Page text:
At this point the highways were already jam-packed and bumper-to-bumper, so I took the equivalent of side streets through the heart of town to get to the airport. It was a bizarre, strange trip, indeed. On the radio, mayor Ray Nagin opened his press conference by saying, "My message today is to the tourists -- it's time for you to leave our city."
Sand bag stations for Gustav were set up next to buildings still being rebuilt from Katrina. Long lines snaked around gas stations and into the streets. There was an eerie emptiness to the place and a strong police presence, including soldiers with machine guns standing under a tent at the airport. In one neighborhood, everyone seemed to be packing in a panic, racing around, boarding up, screaming, running, and in the middle of all this four guys sat in lawn chairs, drinking beers and washing their cars. It actually made me say out loud in my car: "You gotta love this town."
Just a few miles from the airport, I passed the massive staging area in the parking lot of the Zephyrs' stadium where hundreds of buses were perfectly lined up, manned by volunteers with giant stacks of water, food and supplies waiting for the needy and ready for the evacuation.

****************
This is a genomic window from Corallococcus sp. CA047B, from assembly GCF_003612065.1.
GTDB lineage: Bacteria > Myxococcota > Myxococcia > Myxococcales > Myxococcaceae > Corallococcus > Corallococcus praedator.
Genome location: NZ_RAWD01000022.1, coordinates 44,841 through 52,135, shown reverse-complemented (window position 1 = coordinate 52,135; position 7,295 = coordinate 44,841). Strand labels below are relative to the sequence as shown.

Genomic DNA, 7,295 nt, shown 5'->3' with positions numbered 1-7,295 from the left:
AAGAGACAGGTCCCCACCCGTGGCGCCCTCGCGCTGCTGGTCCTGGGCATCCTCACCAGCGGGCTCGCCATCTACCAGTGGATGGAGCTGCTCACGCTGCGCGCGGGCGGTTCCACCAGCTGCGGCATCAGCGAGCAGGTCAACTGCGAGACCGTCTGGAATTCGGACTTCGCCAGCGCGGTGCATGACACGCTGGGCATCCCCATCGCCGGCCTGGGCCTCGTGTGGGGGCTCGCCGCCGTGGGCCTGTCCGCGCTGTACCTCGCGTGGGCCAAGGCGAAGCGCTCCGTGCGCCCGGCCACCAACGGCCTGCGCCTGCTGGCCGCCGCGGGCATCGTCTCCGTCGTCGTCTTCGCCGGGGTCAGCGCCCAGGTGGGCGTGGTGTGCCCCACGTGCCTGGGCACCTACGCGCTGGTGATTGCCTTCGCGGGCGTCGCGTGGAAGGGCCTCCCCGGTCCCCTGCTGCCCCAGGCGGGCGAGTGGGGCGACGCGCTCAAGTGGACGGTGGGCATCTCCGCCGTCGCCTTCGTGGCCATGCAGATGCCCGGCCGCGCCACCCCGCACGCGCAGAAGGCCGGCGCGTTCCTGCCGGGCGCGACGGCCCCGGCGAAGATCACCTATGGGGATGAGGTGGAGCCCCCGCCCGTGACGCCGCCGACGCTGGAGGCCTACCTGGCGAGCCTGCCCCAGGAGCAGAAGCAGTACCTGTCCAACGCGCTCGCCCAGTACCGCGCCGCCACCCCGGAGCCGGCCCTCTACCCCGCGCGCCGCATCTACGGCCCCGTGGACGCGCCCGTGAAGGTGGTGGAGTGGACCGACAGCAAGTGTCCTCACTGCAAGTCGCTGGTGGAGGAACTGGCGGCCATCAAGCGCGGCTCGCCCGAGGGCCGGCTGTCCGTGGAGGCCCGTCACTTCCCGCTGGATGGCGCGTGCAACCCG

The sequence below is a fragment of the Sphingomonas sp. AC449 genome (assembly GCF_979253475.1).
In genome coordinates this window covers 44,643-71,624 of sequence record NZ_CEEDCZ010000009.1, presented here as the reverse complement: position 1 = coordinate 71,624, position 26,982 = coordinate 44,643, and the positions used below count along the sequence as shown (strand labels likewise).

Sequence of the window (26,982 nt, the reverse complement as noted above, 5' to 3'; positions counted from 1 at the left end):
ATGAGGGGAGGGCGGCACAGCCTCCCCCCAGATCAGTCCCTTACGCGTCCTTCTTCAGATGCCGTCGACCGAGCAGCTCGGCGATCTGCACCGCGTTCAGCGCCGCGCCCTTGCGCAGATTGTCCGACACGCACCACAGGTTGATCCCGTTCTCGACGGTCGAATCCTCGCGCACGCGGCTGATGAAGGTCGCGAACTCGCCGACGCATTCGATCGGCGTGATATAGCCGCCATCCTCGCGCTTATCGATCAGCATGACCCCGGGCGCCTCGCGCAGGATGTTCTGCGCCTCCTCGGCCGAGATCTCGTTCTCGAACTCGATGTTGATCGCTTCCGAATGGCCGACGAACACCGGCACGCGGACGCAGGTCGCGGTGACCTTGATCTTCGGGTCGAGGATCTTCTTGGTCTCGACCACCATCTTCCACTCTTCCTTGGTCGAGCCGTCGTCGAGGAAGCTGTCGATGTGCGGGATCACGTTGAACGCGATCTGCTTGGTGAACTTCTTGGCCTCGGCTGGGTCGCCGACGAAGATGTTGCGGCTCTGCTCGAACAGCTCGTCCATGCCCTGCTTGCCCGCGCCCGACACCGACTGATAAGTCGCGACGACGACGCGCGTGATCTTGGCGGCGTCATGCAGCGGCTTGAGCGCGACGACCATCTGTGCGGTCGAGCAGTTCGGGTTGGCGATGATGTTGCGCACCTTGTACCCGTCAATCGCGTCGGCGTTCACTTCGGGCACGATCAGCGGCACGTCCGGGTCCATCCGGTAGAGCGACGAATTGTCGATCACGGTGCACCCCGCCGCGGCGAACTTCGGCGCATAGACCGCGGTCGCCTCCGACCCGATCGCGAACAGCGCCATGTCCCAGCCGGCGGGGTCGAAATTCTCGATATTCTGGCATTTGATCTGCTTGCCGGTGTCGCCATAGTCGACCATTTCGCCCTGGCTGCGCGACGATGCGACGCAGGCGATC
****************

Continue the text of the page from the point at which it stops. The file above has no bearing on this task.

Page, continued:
Hotels and business stacked up sand bags in preparation of Gustav.
And that's when it hit me: This time around the Saints and their city were prepared, organized and resourceful. This time around the infrastructure held. This time around the policies worked. This time around we managed the storm rather than the other way around. This time around the city was saved by a plan, not pity.
Yes, I know, it was a different storm and wholly different circumstances. But this time around, instead of a year, the Saints and their fans will be back in six days. No matter how you look at it, that's progress.
And I can't think of a better reason to celebrate the beginning of the NFL season.